Homesteading can mean a lot of things depending on who you ask. For us one of the key components is self sufficiency and home-cooked food. Over the last few weeks I’ve read terrifying articles, one after another about mass produced food found in our grocery stores and the toxins that come along with them. It’s enough to make me want to stop eating all together; if it didn’t result in the very inconvenient side effect of death. So if I can make it myself, I do.
We’re currently in our fourth week of our Spring Detox and elimination diet and we’re going through a lot of hummus. It’s loaded with fibre, protein and lots of healthy nutrients. It makes a delicious snack and a healthy part of a small lunch. Making your own has the added bonus of being far cheaper than store bought and everyone who follows me knows I’m quite frugal 😉 In addition to saving the budget, anything homemade means you can control the ingredients and what goes into it (or rather, what ISN’T going into it).
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Canned vs. Home Cooked Chickpeas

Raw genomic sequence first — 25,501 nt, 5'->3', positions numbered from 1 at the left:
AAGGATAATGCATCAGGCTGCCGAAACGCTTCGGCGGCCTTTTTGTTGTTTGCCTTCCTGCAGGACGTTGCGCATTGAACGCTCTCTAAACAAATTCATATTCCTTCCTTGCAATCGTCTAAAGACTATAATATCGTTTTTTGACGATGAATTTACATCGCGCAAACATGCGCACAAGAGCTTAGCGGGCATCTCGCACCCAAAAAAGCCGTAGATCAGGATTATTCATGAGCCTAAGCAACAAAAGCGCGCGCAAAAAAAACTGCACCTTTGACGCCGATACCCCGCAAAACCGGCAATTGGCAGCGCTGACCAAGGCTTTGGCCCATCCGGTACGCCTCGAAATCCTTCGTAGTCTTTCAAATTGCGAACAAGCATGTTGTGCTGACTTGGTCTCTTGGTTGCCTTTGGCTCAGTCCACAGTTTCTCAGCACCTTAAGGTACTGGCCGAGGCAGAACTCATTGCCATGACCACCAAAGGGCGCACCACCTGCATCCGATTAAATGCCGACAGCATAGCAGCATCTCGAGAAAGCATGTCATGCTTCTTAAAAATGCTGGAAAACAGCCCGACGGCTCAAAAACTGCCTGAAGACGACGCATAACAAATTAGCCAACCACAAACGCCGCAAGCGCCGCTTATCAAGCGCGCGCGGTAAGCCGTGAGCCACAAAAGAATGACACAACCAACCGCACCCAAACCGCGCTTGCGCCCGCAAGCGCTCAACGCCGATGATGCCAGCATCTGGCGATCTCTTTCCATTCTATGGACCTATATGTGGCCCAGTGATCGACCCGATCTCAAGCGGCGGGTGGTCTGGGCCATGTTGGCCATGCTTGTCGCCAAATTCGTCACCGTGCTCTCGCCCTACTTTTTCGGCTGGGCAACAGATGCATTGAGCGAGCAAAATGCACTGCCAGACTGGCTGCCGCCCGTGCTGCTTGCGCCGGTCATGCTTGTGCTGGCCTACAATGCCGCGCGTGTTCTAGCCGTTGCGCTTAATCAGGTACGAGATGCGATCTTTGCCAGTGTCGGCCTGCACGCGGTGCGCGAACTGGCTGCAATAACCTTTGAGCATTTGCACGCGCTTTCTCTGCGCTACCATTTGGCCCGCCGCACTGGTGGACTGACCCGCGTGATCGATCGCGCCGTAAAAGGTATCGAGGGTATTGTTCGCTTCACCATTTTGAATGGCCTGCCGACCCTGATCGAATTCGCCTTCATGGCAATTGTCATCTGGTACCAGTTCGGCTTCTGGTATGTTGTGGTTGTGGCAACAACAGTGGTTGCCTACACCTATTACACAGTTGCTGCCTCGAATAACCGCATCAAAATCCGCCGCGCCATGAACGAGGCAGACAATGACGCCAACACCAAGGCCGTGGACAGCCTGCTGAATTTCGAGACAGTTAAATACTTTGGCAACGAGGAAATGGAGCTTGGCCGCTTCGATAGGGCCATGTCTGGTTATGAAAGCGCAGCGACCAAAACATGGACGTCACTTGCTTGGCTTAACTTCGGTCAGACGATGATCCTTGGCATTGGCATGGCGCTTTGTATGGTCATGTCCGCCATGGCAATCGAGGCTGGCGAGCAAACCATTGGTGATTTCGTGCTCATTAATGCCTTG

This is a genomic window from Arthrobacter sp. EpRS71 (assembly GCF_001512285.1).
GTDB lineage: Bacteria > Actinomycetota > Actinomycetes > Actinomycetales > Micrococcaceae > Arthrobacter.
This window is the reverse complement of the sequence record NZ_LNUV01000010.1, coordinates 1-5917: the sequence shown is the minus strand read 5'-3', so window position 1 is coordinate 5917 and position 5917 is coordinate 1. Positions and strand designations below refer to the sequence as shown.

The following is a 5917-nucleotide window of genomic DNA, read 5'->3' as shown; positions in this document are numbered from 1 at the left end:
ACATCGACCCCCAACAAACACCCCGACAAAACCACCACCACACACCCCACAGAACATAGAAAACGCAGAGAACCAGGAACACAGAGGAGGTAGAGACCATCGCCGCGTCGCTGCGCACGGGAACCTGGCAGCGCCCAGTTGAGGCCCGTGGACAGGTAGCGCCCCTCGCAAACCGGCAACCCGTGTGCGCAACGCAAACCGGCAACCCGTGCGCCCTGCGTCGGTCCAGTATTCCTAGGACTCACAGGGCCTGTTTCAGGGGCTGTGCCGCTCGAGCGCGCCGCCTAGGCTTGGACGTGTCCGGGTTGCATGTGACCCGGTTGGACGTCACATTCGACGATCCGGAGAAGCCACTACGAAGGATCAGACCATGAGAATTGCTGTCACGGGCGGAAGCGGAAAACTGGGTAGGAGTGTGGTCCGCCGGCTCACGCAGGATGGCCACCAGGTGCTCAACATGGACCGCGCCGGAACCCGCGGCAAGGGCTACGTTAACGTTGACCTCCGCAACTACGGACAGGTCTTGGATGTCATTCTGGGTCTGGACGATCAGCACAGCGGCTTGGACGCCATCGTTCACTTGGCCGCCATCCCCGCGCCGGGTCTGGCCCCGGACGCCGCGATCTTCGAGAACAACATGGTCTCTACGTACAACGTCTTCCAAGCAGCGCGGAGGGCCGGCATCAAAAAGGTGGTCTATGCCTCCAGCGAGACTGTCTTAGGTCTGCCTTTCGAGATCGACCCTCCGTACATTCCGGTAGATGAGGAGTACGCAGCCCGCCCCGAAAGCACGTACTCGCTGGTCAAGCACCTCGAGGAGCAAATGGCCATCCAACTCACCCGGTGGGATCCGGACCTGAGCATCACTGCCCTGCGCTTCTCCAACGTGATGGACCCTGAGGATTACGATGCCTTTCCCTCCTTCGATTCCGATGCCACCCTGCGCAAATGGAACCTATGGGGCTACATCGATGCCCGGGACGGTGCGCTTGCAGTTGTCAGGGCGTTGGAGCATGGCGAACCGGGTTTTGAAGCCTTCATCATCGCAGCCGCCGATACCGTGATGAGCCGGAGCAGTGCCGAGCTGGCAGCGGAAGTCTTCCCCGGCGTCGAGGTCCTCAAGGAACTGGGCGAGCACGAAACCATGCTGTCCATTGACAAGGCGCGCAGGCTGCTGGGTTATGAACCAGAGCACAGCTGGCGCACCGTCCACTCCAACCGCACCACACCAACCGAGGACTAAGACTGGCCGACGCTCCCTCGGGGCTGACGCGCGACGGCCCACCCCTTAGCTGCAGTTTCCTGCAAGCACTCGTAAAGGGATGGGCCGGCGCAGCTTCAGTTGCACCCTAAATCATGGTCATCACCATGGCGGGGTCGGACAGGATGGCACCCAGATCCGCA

Whenever possible you should try to use home-cooked beans. Better yet, make huge batches and can them in your pressure canner. If you are going to buy your beans try to find a brand that doesn’t use BPA in their lining. This is not easy to do by the way and the only brand we have at our grocery store is Eden Organic. In general we try our best to avoid canned foods because of the BPA liners. Thankfully there are some companies that have changed their ways and we now have sources for coconut milk and tuna as well that are BPA free.
How to Use Hummus
For folks who have never made or consumed hummus it might seem like a strange thing to eat a lot of. For those who do eat it, there are so many more options than just a dip. Here are some of the ways we use our homemade hummus.
- a dip for tortilla chips and/or rice crackers
- sandwich spread
- condiment for burgers (delicious with mustard and sprouts)
- dressing for pasta salad (just thin it out with water and a bit of oil)
- salad dressing (same idea as the pasta salad dressing just use a bit more water/oil to thin it out)
- added to homemade soups
- a topping on homemade pizza
Whenever I make hummus I split it into three portions – keeping one in the fridge and freezing the other two. We have had great success freezing our hummus in wide mouth mason jars (not the ones with the neck because they tend to crack). I haven’t noticed any change in flavour at all. Sometimes it will be a bit grainy when I defrost so I just add a bit of extra oil and give it a quick blend in the food processor again.
So without further ado…
Thanks and enjoy your hummus!
P.S. Pin for future use 😉